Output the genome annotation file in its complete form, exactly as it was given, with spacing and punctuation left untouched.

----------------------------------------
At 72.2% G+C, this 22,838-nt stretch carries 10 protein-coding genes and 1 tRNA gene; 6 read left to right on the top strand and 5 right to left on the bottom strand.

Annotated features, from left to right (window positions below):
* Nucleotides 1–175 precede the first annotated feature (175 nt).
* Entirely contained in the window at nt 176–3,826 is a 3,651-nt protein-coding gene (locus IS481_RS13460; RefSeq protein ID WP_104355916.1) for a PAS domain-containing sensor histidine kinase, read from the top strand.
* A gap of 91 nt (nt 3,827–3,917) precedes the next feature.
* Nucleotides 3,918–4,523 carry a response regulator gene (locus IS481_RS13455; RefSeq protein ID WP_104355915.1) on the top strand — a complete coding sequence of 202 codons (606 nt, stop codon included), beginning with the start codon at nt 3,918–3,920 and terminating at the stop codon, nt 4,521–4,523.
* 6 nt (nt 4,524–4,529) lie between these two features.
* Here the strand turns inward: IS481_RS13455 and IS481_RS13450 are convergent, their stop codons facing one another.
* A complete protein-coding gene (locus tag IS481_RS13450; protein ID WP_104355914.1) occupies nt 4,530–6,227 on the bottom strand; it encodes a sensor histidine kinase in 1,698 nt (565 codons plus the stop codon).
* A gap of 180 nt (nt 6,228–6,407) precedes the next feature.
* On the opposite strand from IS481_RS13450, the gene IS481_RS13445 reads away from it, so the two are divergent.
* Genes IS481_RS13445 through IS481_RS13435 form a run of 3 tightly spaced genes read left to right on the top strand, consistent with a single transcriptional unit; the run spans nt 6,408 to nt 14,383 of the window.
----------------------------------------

At 72.2% G+C, this 22,838-nt stretch carries 10 protein-coding genes and 1 tRNA gene; 6 read left to right on the top strand and 5 right to left on the bottom strand.

Annotated features, from left to right (window positions below):
* Nucleotides 1–175 precede the first annotated feature (175 nt).
* Entirely contained in the window at nt 176–3,826 is a 3,651-nt protein-coding gene (locus IS481_RS13460; RefSeq protein ID WP_104355916.1) for a PAS domain-containing sensor histidine kinase, read from the top strand.
* A gap of 91 nt (nt 3,827–3,917) precedes the next feature.
* Nucleotides 3,918–4,523 carry a response regulator gene (locus IS481_RS13455; RefSeq protein ID WP_104355915.1) on the top strand — a complete coding sequence of 202 codons (606 nt, stop codon included), beginning with the start codon at nt 3,918–3,920 and terminating at the stop codon, nt 4,521–4,523.
* 6 nt (nt 4,524–4,529) lie between these two features.
* Here the strand turns inward: IS481_RS13455 and IS481_RS13450 are convergent, their stop codons facing one another.
* A complete protein-coding gene (locus tag IS481_RS13450; protein ID WP_104355914.1) occupies nt 4,530–6,227 on the bottom strand; it encodes a sensor histidine kinase in 1,698 nt (565 codons plus the stop codon).
* A gap of 180 nt (nt 6,228–6,407) precedes the next feature.
* On the opposite strand from IS481_RS13450, the gene IS481_RS13445 reads away from it, so the two are divergent.
* Genes IS481_RS13445 through IS481_RS13435 form a run of 3 tightly spaced genes read left to right on the top strand, consistent with a single transcriptional unit; the run spans nt 6,408 to nt 14,383 of the window.